WASHINGTON, D.C.—Bipartisan legislation authored by U.S. Senators Susan Collins (R-ME), Claire McCaskill (D-MO), Kelly Ayotte (R-NH), and Heidi Heitkamp (D-ND) that would overhaul the nation’s security clearance process recently passed out of the Senate Select Committee on Intelligence as a part of the Intelligence Authorization Act of Fiscal Year 2016.

The Enhanced Security Clearance Act would implement automated random reviews of public records and databases for any information that might affect the security clearance status of individuals who hold such a clearance. The adopted measure also requires the DNI to develop and implement a plan for eliminating the backlog of overdue periodic investigations.

The bipartisan bill requires the federal government to implement an automated review that would search public records and databases for information on every individual with a security clearance at least twice, at random times, every five years. These audits would identify information that these individuals are already obligated by law to disclose, including information relating to any criminal or civil legal proceedings; financial information relating to the covered individual; data maintained on any terrorist or criminal watch list; and any publicly-available information that suggests ill intent, vulnerability to blackmail, compulsive behavior, and allegiance to another country.

If, in the course of a randomly timed audit required under the Senators’ bill, the review finds any information pertinent to security clearance, the agency will follow the procedures already established under current law to make an informed determination as to the individual’s ongoing employment, level of clearance, and access to classified information.

“The gaping holes in our current national security clearance process allow individuals who demonstrate obvious high-risk behavior to access to classified information. This bipartisan legislation strikes the important balance between the need to process clearances quickly and efficiently, while also making certain that the process is thorough enough to detect potential problems,” said Senator Collins, a member of the Senate Select Committee on Intelligence and former Chairman and Ranking Member of the Senate Homeland Security Committee. “The Enhanced Security Clearance Act represents a sensible path forward to protect our national security, ensure faith in our federal workforce, and help prevent future tragedies.”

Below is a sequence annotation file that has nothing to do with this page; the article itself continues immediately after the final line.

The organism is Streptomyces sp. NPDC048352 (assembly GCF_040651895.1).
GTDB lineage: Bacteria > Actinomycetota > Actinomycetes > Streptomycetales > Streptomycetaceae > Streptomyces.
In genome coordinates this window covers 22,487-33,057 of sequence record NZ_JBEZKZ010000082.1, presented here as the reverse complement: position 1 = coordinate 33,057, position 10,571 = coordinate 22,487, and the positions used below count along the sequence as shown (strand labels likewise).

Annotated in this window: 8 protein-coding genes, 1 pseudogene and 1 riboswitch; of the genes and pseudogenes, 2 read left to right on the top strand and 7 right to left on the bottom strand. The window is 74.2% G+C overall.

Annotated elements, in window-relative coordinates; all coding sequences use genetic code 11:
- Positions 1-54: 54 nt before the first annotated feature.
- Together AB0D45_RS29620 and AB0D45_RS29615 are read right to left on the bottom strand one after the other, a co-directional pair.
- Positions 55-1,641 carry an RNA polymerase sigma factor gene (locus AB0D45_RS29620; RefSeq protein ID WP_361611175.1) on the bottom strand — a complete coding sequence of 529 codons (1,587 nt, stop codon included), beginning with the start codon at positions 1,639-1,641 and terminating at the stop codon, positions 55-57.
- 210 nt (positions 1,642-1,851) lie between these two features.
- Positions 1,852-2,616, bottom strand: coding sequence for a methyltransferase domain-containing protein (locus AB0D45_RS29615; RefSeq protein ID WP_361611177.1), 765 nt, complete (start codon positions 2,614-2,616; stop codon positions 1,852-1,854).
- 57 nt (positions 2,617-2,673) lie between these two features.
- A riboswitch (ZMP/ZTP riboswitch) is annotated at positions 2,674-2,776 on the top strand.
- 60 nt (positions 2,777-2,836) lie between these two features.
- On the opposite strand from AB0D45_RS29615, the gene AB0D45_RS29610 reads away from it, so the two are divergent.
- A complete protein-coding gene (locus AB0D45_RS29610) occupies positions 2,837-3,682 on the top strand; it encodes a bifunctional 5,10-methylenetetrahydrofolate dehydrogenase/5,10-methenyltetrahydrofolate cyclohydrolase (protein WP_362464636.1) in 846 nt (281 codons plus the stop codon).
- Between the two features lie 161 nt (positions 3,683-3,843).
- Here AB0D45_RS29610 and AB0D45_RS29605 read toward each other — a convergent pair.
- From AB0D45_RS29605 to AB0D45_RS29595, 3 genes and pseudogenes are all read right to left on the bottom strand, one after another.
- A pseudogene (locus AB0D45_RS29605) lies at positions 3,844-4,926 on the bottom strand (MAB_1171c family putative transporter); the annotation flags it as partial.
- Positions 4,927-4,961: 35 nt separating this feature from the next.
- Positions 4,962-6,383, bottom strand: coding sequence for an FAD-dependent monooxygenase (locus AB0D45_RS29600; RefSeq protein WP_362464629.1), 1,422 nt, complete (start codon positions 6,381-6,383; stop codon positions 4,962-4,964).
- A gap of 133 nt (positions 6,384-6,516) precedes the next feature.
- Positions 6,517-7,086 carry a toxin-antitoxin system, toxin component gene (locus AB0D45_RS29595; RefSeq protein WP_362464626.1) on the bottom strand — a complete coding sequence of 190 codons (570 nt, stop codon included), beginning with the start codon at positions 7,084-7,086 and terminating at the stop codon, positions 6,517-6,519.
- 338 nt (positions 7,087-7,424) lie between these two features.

“We’re one step closer to our goal of boosting safety for all Americans. Our national security is threatened if folks with access to classified information can’t be trusted. With more rigid oversight and automated, repeated background checks, this bipartisan legislation provides a better, safer system that should also help boost Americans’ confidence in their government.” said Senator McCaskill, the top-ranking Democrat on the Permanent Subcommittee on Investigations.

“We have identified serious gaps in the government’s current security clearance system that could undermine the safety of the federal workforce and our national security,” said Senator Ayotte, a member of the Senate Homeland Security Committee. “Our bipartisan bill includes critical oversight measures to address these shortfalls, including requiring random audits to better identify and address potential security risks, and I’m pleased that the Intelligence Committee recently approved our common sense legislation.”

“We have seen gaps in our nation’s security clearance system, and we need strong reforms to put a precise review process in place both for those already in the system and those seeking clearance,” said Senator Heitkamp, a member of the Senate Committee on Homeland Security and Governmental Affairs. “Our bipartisan bill would make commonsense changes so the system is secure while also remaining efficient, as we should be able to accomplish both goals.”

The Collins-McCaskill-Ayotte-Heitkamp legislation introduced last year has been endorsed by:

•Federal Managers Association;

•The FBI Agents Association;

•The Alcohol-Tobacco-Firearms and Explosives Association;

•The International Association of Chiefs of Police

•The National Native American Law Enforcement Association;

•General Dynamics Information Technologies;


•Lt. Gen. Charles J. Cunningham Jr., Former Director of the Defense Security Service (1999-2002);

•Brian Stafford, Former Director of the United States Secret Service (1999-2003);

•Howard Safir, Former Police Commissioner of New York City (1996-2000);

•Floyd Clarke, Former Director of the Federal Bureau of Investigation (1993);

•Michael Sullivan, Former Acting Director of the ATF (2006-2009) and US Attorney for the District of Massachusetts (2001-2009);

•TechAmerica Foundation; and

•The International Federation of Professional and Technical Engineers.